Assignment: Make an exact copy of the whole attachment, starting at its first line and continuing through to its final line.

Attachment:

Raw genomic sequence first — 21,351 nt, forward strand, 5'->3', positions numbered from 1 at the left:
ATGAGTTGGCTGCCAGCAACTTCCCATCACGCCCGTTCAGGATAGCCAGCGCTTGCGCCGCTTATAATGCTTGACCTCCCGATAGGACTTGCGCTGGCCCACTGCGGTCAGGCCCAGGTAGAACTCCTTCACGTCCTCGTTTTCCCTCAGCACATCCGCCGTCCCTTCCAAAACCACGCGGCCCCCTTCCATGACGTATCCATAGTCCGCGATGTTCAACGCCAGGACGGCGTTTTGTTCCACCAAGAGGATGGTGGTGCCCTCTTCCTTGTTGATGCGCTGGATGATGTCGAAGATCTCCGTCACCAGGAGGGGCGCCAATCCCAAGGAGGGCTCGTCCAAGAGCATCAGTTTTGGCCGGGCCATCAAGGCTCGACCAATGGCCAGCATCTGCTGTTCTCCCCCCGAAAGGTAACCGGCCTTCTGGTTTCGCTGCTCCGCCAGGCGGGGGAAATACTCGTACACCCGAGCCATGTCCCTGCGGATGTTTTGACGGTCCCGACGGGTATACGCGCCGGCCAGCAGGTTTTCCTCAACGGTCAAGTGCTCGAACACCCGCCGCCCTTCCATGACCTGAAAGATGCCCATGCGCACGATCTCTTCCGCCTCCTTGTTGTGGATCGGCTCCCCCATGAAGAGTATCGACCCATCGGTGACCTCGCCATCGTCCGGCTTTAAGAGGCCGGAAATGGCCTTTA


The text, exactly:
Raw genomic sequence first — 21,351 nt, forward strand, 5'->3', positions numbered from 1 at the left:
ATGAGTTGGCTGCCAGCAACTTCCCATCACGCCCGTTCAGGATAGCCAGCGCTTGCGCCGCTTATAATGCTTGACCTCCCGATAGGACTTGCGCTGGCCCACTGCGGTCAGGCCCAGGTAGAACTCCTTCACGTCCTCGTTTTCCCTCAGCACATCCGCCGTCCCTTCCAAAACCACGCGGCCCCCTTCCATGACGTATCCATAGTCCGCGATGTTCAACGCCAGGACGGCGTTTTGTTCCACCAAGAGGATGGTGGTGCCCTCTTCCTTGTTGATGCGCTGGATGATGTCGAAGATCTCCGTCACCAGGAGGGGCGCCAATCCCAAGGAGGGCTCGTCCAAGAGCATCAGTTTTGGCCGGGCCATCAAGGCTCGACCAATGGCCAGCATCTGCTGTTCTCCCCCCGAAAGGTAACCGGCCTTCTGGTTTCGCTGCTCCGCCAGGCGGGGGAAATACTCGTACACCCGAGCCATGTCCCTGCGGATGTTTTGACGGTCCCGACGGGTATACGCGCCGGCCAGCAGGTTTTCCTCAACGGTCAAGTGCTCGAACACCCGCCGCCCTTCCATGACCTGAAAGATGCCCATGCGCACGATCTCTTCCGCCTCCTTGTTGTGGATCGGCTCCCCCATGAAGAGTATCGACCCATCGGTGACCTCGCCATCGTCCGGCTTTAAGAGGCCGGAAATGGCCTTTA